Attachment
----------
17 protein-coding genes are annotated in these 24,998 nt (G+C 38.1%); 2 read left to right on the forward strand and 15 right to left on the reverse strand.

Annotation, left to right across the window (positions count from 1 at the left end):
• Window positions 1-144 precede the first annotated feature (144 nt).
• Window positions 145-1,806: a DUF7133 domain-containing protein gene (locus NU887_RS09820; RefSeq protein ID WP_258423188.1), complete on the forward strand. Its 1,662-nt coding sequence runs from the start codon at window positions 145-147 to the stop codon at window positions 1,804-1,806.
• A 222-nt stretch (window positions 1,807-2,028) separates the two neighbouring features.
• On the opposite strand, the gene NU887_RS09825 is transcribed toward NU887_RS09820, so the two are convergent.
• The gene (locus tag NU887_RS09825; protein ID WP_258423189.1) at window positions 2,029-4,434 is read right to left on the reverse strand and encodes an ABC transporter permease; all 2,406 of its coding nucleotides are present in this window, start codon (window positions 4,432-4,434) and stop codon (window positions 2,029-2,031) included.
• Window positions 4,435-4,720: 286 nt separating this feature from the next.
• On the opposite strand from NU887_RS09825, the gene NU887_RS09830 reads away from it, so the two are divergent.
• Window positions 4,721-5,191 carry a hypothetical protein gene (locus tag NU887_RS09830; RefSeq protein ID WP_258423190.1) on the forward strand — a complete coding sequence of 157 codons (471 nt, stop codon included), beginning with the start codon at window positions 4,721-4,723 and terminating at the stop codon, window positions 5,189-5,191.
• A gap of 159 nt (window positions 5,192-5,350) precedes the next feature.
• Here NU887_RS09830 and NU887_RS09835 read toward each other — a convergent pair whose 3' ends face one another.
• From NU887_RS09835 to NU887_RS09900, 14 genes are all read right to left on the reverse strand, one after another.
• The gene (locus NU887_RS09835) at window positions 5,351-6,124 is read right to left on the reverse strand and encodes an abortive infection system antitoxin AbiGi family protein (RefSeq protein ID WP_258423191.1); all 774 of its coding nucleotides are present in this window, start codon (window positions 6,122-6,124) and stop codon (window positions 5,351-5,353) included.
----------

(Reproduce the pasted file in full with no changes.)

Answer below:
17 protein-coding genes are annotated in these 24,998 nt (G+C 38.1%); 2 read left to right on the forward strand and 15 right to left on the reverse strand.

Annotation, left to right across the window (positions count from 1 at the left end):
• Window positions 1-144 precede the first annotated feature (144 nt).
• Window positions 145-1,806: a DUF7133 domain-containing protein gene (locus NU887_RS09820; RefSeq protein ID WP_258423188.1), complete on the forward strand. Its 1,662-nt coding sequence runs from the start codon at window positions 145-147 to the stop codon at window positions 1,804-1,806.
• A 222-nt stretch (window positions 1,807-2,028) separates the two neighbouring features.
• On the opposite strand, the gene NU887_RS09825 is transcribed toward NU887_RS09820, so the two are convergent.
• The gene (locus tag NU887_RS09825; protein ID WP_258423189.1) at window positions 2,029-4,434 is read right to left on the reverse strand and encodes an ABC transporter permease; all 2,406 of its coding nucleotides are present in this window, start codon (window positions 4,432-4,434) and stop codon (window positions 2,029-2,031) included.
• Window positions 4,435-4,720: 286 nt separating this feature from the next.
• On the opposite strand from NU887_RS09825, the gene NU887_RS09830 reads away from it, so the two are divergent.
• Window positions 4,721-5,191 carry a hypothetical protein gene (locus tag NU887_RS09830; RefSeq protein ID WP_258423190.1) on the forward strand — a complete coding sequence of 157 codons (471 nt, stop codon included), beginning with the start codon at window positions 4,721-4,723 and terminating at the stop codon, window positions 5,189-5,191.
• A gap of 159 nt (window positions 5,192-5,350) precedes the next feature.
• Here NU887_RS09830 and NU887_RS09835 read toward each other — a convergent pair whose 3' ends face one another.
• From NU887_RS09835 to NU887_RS09900, 14 genes are all read right to left on the reverse strand, one after another.
• The gene (locus NU887_RS09835) at window positions 5,351-6,124 is read right to left on the reverse strand and encodes an abortive infection system antitoxin AbiGi family protein (RefSeq protein ID WP_258423191.1); all 774 of its coding nucleotides are present in this window, start codon (window positions 6,122-6,124) and stop codon (window positions 5,351-5,353) included.